May 4, 2007 -- “Miss Potter” is a warm-hearted, uplifting tale based on the true story of famed children's author and artist Beatrix Potter, who made a name for herself at a time in history when it was nearly impossible for a woman to achieve the kind of career she did. First and foremost, however, this is a love story about two people who had a most unusual romance, finding love in a place where neither expected to find it. This is also a beautiful film that displays the English Lake District in the kind of loving way that Miss Potter herself must have viewed it.
Oscar-winning actress Renée Zellweger (“Cold Mountain”) stars as Beatrix Potter in another winning performance as a fragile, but determined woman. Growing up in Victorian England with an upper class background, Beatrix was expected to marry well and produce children. She was interested in neither of these things. She wanted to be an artist. She eventually became an excellent artist, specializing in drawing plants and animals. She was also a good storyteller and had an active imagination. Eventually, she hit on the idea of writing and illustrating a children's book, “The Tale of Peter Rabbit.” She was turned down by six publishers before Frederick Warne and Co. agreed to publish the book. Beatrix worked closely with Norman Warne on the book. It became a huge success, followed by a number of other successful books. Potter became Warne's bestselling author.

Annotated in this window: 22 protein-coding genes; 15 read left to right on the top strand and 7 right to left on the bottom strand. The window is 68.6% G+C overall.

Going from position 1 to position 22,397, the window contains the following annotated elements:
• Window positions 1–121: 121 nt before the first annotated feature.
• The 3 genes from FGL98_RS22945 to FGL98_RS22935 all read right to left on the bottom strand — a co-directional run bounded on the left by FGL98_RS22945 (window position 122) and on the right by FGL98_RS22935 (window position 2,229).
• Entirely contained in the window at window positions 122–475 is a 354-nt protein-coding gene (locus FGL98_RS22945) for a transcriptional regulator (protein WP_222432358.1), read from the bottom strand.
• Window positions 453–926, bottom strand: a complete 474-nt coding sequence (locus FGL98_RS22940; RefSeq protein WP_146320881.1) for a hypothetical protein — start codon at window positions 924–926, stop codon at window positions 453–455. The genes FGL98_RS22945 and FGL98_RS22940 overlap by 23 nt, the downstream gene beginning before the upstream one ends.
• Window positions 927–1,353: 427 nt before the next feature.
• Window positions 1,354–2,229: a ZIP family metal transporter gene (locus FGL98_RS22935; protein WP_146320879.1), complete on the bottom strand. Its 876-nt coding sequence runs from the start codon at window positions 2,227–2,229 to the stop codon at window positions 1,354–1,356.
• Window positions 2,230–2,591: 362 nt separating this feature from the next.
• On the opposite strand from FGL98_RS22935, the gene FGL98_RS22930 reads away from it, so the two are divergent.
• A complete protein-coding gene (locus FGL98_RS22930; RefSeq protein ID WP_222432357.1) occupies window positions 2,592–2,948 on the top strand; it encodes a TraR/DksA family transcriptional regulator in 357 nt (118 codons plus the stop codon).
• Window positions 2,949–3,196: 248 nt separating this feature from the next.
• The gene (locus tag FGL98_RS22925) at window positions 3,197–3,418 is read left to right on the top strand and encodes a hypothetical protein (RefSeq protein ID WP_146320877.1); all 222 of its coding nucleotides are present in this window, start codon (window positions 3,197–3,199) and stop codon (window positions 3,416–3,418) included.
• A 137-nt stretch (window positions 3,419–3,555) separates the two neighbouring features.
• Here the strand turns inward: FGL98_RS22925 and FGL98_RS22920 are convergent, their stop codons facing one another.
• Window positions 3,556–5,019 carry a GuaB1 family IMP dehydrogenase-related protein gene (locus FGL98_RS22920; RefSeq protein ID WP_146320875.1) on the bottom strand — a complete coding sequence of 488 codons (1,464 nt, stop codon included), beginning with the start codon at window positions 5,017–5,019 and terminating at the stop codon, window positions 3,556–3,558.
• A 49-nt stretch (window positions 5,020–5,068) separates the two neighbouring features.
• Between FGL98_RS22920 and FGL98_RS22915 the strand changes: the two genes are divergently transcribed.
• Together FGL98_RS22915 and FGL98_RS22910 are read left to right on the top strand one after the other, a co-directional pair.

Neither Norman Warne nor Beatrix had been looking for love. Both of them had resigned themselves to a life without marriage before they found each other. Beatrix Potter's mother, Helen (Barbara Flynn of a “Death on the Nile” TV episode) was opposed to the marriage, considering Warne to be a mere tradesman. In one scene Helen snorts “I wish you wouldn't bring tradespeople into the house. They carry dust.” Her father, Rupert (Bill Paterson of “Amazing Grace”) was more supportive of his daughter, but was still uneasy about the marriage. Norman's sister, Millie (Emily Watson of “Punch Drunk Love”) became best friends with Beatrix. The movie shows the social constraints against women in the early 20th Century. It also shows that Beatrix had her share of sorrows and challenges. There is some serious tragedy in this tale. Overall, however, it is an uplifting story of a woman making her own way in a man's world. Some critics will probably say this story is not sad enough. Too bad, that's life. Sadly, one cannot alter history to suit a sour mood.
Director Chris Noonan gives us a story with the right balance of humor, pathos and romance. It is also whimsical, like his earlier film, “Babe.” Noonan makes good use of animated illustrations to demonstrate Potter's active imagination. Cinematographer Andrew Dunn (“Hitch”) is equally at home in lush interiors and beautiful outdoor scenery. England's Lake District looks stunning in the film. You can see why Beatrix was moved to save 4,000 acres of this area and donate it to the National Trust. There is a nice epilog at the end of the film which shows what a confident, accomplished woman Beatrix Potter eventually became. This is a genuinely moving film, a fine tribute to an accomplished person. This film rates a B.
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